A 360-degree view of the customer lifecycle is both more possible today than it ever has been and more critical. Businesses have long grasped the need to identify their ideal customers—demographics, pain points, motivations—but modern digital disruption and “big data” have completely changed the meaning and methods of the process.
Prospective clients and customers in the digital age do their own research, primarily online, and seek you out themselves rather than getting reeled in by interruptive sales messages. All of that online behavior can also be tracked, quantified, and analyzed for patterns or useful indicators. This is what a customer 360 is all about: seeing the past, understanding the present, and predicting the future of a prospective client’s relationship with your company.
You will be able to divine these details from data and metrics logged into your CRM, such as:
- Marketing campaign touches
- Product or service activity
- Cross-channel customer interaction history
- Recent product or company web page views
- Net promoter score
- And much more.
Building a customer 360 from this data is a critical component of a digital transformation strategy. With careful review of such analytics, you can identify pain points or motivators and use them to adjust future interactions in ways that will best suit the customer. Data should provide meaningful insights into past interactions, but also keep a pulse on where the customer is at right now (or what stage of the sales funnel they’re in) for your next touchpoint.
A customer 360 is all about seeing the past, understanding the present, and predicting the future or their relationship with your company.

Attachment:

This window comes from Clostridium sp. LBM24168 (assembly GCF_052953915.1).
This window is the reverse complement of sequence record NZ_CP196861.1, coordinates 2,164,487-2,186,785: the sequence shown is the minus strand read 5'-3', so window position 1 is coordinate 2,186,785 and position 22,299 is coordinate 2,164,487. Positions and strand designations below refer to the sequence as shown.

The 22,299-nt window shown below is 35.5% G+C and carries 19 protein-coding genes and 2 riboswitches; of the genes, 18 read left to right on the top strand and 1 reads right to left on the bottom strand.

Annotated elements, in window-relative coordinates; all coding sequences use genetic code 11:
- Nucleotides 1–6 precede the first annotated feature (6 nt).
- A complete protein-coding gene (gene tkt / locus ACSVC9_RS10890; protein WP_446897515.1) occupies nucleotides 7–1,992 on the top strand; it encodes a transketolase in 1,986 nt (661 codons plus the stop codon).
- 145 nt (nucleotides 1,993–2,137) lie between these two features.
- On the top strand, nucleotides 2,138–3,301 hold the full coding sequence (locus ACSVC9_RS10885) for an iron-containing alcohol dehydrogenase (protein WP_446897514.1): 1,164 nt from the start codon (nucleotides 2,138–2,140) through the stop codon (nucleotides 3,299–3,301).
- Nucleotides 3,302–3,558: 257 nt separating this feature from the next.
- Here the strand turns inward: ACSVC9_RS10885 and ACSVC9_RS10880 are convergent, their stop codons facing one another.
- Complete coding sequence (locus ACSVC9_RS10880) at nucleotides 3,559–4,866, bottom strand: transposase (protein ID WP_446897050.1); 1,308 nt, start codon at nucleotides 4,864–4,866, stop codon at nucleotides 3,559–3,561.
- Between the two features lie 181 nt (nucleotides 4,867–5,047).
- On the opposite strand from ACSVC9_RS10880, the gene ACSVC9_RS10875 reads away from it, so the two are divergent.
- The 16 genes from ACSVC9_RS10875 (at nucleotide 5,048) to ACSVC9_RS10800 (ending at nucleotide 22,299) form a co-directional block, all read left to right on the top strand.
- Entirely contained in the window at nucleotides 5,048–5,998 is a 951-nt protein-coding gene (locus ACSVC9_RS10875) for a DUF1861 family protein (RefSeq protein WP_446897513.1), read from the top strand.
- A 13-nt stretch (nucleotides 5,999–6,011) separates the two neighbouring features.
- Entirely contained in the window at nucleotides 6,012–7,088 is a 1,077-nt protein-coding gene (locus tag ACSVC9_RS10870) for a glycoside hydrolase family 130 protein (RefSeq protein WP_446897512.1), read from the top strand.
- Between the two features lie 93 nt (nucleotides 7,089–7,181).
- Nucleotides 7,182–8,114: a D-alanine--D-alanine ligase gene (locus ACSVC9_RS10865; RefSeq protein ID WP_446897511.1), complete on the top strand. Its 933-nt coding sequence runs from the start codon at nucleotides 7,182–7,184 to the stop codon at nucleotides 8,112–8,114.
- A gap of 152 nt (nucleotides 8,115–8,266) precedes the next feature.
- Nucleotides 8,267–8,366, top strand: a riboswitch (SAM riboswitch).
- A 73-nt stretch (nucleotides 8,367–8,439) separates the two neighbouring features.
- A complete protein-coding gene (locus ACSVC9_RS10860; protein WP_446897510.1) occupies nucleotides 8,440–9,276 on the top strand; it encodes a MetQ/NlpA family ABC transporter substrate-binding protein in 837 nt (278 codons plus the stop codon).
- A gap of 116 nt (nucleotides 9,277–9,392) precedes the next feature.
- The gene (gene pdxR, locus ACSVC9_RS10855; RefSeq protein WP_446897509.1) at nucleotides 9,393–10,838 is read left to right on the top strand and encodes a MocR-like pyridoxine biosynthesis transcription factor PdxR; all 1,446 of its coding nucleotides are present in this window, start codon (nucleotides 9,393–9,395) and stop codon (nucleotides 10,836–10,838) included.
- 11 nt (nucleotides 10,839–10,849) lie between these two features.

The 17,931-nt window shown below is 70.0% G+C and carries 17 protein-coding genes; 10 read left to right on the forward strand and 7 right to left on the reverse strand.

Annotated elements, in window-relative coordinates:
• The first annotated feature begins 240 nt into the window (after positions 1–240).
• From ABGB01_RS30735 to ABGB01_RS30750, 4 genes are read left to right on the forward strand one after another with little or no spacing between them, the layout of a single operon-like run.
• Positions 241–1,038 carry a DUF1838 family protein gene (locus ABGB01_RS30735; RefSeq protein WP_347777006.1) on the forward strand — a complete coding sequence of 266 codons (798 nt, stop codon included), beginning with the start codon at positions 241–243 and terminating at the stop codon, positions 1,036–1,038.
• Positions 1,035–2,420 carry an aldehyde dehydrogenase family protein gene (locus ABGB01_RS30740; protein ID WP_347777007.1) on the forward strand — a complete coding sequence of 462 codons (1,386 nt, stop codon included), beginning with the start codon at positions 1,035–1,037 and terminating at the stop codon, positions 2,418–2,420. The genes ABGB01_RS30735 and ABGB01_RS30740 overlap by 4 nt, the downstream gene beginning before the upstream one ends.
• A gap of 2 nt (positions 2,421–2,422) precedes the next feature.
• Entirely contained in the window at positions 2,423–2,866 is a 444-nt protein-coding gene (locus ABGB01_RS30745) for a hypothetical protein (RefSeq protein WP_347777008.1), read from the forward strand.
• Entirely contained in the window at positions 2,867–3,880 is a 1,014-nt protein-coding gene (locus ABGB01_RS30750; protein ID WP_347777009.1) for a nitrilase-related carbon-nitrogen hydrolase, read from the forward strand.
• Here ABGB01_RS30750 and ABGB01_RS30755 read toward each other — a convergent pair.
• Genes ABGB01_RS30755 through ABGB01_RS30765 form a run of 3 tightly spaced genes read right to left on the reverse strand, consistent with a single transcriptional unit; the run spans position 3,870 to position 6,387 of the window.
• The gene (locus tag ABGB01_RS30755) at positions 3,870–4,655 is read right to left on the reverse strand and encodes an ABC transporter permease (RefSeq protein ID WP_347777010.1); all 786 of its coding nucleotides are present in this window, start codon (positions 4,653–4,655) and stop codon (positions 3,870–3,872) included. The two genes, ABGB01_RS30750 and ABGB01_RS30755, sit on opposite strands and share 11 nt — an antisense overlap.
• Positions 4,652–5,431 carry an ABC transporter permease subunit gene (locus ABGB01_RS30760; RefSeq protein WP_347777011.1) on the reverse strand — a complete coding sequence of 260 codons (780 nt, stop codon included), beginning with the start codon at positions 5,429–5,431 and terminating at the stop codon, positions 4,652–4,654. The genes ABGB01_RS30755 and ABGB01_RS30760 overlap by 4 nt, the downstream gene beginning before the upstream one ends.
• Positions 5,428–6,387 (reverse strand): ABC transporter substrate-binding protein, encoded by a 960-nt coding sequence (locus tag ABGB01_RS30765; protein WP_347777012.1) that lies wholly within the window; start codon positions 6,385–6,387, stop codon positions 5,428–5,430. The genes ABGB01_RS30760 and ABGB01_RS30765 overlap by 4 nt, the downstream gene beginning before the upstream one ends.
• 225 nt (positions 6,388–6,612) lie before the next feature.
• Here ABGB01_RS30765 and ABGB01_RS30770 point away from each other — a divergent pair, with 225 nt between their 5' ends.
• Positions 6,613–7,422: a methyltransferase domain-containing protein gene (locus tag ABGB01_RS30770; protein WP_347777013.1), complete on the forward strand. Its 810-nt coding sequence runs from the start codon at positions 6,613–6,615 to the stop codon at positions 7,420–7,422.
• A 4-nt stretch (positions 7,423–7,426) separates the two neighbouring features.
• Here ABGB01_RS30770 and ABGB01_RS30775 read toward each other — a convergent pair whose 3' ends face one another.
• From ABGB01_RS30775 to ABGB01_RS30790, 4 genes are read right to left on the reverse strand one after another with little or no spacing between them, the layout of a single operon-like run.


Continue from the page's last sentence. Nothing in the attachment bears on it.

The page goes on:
The benefits of this 360-degree view of the customer are many. With unified data from all touchpoints—from emails and webchats to social posts and service calls—you can create:
- Lasting Relationships: Since every department should be able to record and access data on the customer account (or correct it if it’s outdated or inaccurate), you’ll be better aligned internally and “in tune” with your customer whenever you connect. When 89% of businesses compete mainly on customer experience, personalization is what keeps you competitive.
- A Clear Picture of the Future: Your comprehensive history can reveal patterns about the customer’s likelihood to make a purchase, churn, or need assistance.
- More Efficient Marketing Campaigns: Rather than bold guesses and retroactive adjustments, analytics-driven marketing segments your leads with custom-optimized messages and targets the highest-value groups—based on real data.
What Do I Need to Build a 360-Degree View of the Customer?
Automation tools and analytics-rich software are a must. Consider:
- A sales funnel with defined stages in your buyer’s journey
- A robust CRM to store all contact information, interaction history, and customer lifecycle notes
- A CMS that makes content accessible and web-friendly
- Google Analytics, and other web-traffic-tracking tools
- Marketing Automation such as HubSpot or Salesforce, which gather behavioral metrics but also draw meaning from them with intelligent functions
Tools like these allow you to take disjointed, disparate sources of information about the various activities around your customer (who they are, how many employees, the shape of their sales cycle, their support systems, etc.) and stitch them into an easily digestible format—a functional map.
This way, when sales needs to upsell to your top 10 customers or determine who can test out your latest solution, the data lays the groundwork for an informed decision on who to upsell or connect with for testing. However, automated applications can only do so much on their own.
The Captain Steers the Ship
Efforts to build a 360-degree view of the customer fall short if you ask the technology lead the way. Tools are just tools; the hand that guides them matters most. Your leadership team or a strategy consultant will need to dive into the data and extrapolate strategy and meaning from its depths.
Pulling together mountains of data into a comprehensive, user-friendly, actionable format takes careful consideration. If you’re not quite sure where to start—or want a second set of eyes—consider reaching out to an experienced enterprise strategy consultant with a well-established background in leveraging analytics for sustainable success.